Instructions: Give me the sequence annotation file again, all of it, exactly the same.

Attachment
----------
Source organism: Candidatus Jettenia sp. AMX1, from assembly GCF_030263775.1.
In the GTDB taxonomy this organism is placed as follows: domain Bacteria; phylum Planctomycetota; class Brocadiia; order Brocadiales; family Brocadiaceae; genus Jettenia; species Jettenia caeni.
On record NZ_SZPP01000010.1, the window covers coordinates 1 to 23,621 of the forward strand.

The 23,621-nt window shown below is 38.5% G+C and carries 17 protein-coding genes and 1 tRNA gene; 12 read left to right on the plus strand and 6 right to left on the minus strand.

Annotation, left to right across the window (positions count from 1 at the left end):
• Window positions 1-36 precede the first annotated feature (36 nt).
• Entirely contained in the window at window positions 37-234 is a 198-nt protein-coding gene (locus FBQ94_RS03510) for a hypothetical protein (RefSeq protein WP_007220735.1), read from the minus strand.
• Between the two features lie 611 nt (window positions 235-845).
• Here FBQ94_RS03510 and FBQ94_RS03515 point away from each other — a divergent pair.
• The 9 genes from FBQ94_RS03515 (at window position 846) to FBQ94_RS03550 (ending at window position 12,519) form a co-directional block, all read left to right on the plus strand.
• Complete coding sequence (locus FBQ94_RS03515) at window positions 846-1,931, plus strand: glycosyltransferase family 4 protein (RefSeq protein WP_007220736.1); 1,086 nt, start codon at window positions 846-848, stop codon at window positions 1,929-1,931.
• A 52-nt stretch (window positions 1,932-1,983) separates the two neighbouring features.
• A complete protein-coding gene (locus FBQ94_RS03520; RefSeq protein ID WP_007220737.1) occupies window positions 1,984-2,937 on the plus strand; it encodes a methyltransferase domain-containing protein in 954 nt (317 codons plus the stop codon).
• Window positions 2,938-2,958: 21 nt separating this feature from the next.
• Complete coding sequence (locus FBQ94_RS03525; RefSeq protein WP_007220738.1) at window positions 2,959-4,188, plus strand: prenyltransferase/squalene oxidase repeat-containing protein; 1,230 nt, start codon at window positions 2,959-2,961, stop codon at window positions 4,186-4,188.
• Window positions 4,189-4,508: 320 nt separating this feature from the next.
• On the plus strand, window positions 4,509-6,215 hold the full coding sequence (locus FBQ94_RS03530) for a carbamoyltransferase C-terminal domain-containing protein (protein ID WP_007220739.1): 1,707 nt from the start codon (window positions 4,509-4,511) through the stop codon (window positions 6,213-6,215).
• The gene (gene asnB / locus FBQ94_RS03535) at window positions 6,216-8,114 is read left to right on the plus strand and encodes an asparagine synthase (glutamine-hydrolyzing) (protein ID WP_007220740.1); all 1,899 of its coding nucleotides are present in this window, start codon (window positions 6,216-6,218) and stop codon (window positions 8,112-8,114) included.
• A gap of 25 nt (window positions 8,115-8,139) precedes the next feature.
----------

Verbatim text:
Source organism: Candidatus Jettenia sp. AMX1, from assembly GCF_030263775.1.
In the GTDB taxonomy this organism is placed as follows: domain Bacteria; phylum Planctomycetota; class Brocadiia; order Brocadiales; family Brocadiaceae; genus Jettenia; species Jettenia caeni.
On record NZ_SZPP01000010.1, the window covers coordinates 1 to 23,621 of the forward strand.

The 23,621-nt window shown below is 38.5% G+C and carries 17 protein-coding genes and 1 tRNA gene; 12 read left to right on the plus strand and 6 right to left on the minus strand.

Annotation, left to right across the window (positions count from 1 at the left end):
• Window positions 1-36 precede the first annotated feature (36 nt).
• Entirely contained in the window at window positions 37-234 is a 198-nt protein-coding gene (locus FBQ94_RS03510) for a hypothetical protein (RefSeq protein WP_007220735.1), read from the minus strand.
• Between the two features lie 611 nt (window positions 235-845).
• Here FBQ94_RS03510 and FBQ94_RS03515 point away from each other — a divergent pair.
• The 9 genes from FBQ94_RS03515 (at window position 846) to FBQ94_RS03550 (ending at window position 12,519) form a co-directional block, all read left to right on the plus strand.
• Complete coding sequence (locus FBQ94_RS03515) at window positions 846-1,931, plus strand: glycosyltransferase family 4 protein (RefSeq protein WP_007220736.1); 1,086 nt, start codon at window positions 846-848, stop codon at window positions 1,929-1,931.
• A 52-nt stretch (window positions 1,932-1,983) separates the two neighbouring features.
• A complete protein-coding gene (locus FBQ94_RS03520; RefSeq protein ID WP_007220737.1) occupies window positions 1,984-2,937 on the plus strand; it encodes a methyltransferase domain-containing protein in 954 nt (317 codons plus the stop codon).
• Window positions 2,938-2,958: 21 nt separating this feature from the next.
• Complete coding sequence (locus FBQ94_RS03525; RefSeq protein WP_007220738.1) at window positions 2,959-4,188, plus strand: prenyltransferase/squalene oxidase repeat-containing protein; 1,230 nt, start codon at window positions 2,959-2,961, stop codon at window positions 4,186-4,188.
• Window positions 4,189-4,508: 320 nt separating this feature from the next.
• On the plus strand, window positions 4,509-6,215 hold the full coding sequence (locus FBQ94_RS03530) for a carbamoyltransferase C-terminal domain-containing protein (protein ID WP_007220739.1): 1,707 nt from the start codon (window positions 4,509-4,511) through the stop codon (window positions 6,213-6,215).
• The gene (gene asnB / locus FBQ94_RS03535) at window positions 6,216-8,114 is read left to right on the plus strand and encodes an asparagine synthase (glutamine-hydrolyzing) (protein ID WP_007220740.1); all 1,899 of its coding nucleotides are present in this window, start codon (window positions 6,216-6,218) and stop codon (window positions 8,112-8,114) included.
• A gap of 25 nt (window positions 8,115-8,139) precedes the next feature.